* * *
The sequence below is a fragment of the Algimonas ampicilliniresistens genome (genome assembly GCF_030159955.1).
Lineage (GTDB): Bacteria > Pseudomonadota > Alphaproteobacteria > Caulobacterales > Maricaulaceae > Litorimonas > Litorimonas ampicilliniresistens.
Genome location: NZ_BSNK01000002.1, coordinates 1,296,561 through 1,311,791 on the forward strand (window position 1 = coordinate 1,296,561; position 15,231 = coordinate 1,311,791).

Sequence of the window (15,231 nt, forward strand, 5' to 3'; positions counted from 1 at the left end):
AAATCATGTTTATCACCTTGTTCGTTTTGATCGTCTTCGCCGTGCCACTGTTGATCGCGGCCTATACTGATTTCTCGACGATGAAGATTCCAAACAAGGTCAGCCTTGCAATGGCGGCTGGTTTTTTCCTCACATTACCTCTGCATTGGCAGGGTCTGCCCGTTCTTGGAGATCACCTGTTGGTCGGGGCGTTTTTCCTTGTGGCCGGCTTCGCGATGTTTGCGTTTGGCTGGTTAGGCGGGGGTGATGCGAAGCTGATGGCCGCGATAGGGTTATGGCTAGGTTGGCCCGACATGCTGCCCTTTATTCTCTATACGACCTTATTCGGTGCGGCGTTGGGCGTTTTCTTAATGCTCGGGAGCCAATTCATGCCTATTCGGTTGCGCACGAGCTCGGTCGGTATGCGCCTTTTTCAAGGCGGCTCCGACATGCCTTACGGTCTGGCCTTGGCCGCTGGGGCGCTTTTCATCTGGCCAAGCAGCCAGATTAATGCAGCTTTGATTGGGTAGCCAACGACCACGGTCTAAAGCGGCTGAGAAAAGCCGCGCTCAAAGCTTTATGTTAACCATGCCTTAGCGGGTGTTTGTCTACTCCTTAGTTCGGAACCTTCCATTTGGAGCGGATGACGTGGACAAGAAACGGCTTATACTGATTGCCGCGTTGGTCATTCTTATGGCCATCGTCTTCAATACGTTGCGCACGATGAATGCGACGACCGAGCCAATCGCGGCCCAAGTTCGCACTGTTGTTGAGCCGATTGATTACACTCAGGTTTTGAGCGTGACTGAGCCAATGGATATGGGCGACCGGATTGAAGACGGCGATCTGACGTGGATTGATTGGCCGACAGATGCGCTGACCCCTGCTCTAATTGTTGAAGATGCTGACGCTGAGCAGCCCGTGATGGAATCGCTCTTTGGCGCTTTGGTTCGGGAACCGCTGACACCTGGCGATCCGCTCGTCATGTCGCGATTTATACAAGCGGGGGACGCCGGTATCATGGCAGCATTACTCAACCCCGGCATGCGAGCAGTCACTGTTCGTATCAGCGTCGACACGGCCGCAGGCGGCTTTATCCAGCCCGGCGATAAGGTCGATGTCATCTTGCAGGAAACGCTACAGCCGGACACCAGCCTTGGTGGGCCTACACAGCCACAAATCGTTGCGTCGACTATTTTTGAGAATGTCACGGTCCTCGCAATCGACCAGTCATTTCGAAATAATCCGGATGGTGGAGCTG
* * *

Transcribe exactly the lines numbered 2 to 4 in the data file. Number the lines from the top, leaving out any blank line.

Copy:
Lineage (GTDB): Bacteria > Pseudomonadota > Alphaproteobacteria > Caulobacterales > Maricaulaceae > Litorimonas > Litorimonas ampicilliniresistens.
Genome location: NZ_BSNK01000002.1, coordinates 1,296,561 through 1,311,791 on the forward strand (window position 1 = coordinate 1,296,561; position 15,231 = coordinate 1,311,791).

Sequence of the window (15,231 nt, forward strand, 5' to 3'; positions counted from 1 at the left end):